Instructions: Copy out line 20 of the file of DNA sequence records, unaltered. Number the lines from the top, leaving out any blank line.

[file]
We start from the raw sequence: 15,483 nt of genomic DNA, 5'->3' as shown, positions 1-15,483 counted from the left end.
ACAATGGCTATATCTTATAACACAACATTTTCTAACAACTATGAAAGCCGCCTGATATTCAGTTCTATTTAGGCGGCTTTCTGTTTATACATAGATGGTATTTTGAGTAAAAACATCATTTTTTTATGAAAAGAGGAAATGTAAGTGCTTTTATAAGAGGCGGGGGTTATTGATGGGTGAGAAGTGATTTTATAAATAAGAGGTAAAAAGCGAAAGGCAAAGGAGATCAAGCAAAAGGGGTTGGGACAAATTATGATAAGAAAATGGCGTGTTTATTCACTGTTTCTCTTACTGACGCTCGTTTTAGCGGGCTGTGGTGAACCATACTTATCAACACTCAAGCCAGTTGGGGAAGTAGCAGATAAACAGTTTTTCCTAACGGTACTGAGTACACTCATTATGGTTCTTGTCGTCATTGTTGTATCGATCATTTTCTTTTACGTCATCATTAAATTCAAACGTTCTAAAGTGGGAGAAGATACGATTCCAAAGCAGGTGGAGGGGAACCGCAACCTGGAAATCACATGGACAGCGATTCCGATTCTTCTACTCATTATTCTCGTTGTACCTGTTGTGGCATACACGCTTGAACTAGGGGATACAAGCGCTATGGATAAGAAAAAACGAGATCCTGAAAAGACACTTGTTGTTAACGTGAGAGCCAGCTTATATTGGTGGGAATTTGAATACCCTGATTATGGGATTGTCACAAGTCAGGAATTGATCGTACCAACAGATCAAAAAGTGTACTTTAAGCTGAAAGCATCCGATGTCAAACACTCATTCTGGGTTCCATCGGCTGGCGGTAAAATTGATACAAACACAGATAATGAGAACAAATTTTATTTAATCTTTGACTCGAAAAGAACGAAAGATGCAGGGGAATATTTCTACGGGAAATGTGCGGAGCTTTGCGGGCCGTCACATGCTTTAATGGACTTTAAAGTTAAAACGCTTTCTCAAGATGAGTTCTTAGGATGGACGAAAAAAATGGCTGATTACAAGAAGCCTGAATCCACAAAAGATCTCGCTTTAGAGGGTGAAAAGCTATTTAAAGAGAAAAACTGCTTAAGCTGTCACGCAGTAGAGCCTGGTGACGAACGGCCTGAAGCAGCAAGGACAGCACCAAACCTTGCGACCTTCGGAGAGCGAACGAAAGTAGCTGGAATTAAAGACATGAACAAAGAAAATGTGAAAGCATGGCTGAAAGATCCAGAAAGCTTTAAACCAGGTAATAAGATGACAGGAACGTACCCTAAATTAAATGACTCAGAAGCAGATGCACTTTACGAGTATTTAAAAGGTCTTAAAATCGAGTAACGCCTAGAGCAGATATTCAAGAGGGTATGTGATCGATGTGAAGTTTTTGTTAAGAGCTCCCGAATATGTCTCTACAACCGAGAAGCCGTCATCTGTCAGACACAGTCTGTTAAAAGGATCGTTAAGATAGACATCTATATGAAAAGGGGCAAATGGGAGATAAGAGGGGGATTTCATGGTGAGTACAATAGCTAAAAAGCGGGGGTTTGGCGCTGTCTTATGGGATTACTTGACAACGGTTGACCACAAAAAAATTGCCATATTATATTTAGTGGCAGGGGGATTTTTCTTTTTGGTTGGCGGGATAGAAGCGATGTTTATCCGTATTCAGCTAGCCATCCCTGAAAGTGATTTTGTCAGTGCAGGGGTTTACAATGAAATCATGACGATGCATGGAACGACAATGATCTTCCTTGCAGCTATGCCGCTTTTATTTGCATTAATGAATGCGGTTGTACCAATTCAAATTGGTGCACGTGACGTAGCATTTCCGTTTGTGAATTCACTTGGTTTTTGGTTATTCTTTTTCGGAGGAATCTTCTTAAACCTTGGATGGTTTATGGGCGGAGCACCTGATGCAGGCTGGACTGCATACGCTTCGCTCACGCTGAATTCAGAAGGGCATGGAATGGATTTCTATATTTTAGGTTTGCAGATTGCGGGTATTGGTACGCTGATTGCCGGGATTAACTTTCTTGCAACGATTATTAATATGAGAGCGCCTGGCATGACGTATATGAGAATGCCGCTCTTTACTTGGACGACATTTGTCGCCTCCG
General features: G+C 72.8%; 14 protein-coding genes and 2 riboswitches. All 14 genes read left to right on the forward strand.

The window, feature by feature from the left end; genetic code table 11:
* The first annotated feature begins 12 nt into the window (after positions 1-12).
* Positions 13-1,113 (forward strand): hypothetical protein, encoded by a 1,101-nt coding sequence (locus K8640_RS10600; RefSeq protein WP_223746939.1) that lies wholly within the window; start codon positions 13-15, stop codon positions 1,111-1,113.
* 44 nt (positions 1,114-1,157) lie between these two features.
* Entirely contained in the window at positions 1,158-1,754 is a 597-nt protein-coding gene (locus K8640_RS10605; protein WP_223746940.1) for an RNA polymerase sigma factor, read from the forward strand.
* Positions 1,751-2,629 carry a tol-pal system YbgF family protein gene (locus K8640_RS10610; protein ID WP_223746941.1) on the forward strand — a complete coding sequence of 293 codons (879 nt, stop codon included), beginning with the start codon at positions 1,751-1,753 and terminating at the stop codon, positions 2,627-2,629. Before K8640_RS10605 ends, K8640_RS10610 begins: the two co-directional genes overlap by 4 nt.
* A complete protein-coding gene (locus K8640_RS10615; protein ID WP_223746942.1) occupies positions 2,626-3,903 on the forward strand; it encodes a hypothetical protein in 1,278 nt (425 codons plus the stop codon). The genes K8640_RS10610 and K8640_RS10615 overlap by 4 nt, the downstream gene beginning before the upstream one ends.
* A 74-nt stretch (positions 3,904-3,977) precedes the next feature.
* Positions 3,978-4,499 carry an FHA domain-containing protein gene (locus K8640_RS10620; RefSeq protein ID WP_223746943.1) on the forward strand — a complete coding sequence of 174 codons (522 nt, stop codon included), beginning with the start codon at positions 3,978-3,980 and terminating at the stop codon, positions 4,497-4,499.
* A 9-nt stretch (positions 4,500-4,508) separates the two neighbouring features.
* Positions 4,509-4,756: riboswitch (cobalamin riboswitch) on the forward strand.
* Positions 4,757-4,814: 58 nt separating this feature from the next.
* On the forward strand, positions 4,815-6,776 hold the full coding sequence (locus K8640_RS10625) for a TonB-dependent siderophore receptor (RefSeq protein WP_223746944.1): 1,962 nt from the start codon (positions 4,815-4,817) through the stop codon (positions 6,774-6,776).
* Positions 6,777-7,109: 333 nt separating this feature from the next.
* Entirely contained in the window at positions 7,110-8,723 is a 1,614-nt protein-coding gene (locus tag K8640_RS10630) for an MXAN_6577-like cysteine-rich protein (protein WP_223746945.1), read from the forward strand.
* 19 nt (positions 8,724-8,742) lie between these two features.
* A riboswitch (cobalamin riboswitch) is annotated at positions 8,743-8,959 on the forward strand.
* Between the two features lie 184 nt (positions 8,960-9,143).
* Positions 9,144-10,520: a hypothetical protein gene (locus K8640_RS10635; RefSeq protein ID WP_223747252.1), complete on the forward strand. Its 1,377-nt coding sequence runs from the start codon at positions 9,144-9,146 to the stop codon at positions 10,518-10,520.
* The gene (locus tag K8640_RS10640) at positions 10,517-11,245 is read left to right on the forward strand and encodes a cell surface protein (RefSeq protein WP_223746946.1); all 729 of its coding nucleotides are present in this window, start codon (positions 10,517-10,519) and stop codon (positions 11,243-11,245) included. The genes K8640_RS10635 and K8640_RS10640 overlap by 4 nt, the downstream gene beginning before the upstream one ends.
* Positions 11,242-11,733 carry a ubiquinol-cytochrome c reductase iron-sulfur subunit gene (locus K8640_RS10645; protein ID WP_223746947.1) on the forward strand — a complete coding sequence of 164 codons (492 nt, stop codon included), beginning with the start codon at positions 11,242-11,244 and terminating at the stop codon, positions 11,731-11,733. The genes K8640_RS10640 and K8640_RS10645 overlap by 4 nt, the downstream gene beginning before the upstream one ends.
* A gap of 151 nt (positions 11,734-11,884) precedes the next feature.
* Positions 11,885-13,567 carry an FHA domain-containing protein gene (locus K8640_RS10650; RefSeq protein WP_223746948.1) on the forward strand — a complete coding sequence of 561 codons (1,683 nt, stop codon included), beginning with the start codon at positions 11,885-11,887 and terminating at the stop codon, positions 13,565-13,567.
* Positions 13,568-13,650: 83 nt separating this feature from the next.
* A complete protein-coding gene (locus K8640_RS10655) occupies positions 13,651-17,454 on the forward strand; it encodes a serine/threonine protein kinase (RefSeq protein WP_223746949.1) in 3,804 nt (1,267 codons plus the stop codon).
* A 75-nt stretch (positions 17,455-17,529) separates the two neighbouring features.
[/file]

* A riboswitch (cobalamin riboswitch) is annotated at positions 8,743-8,959 on the forward strand.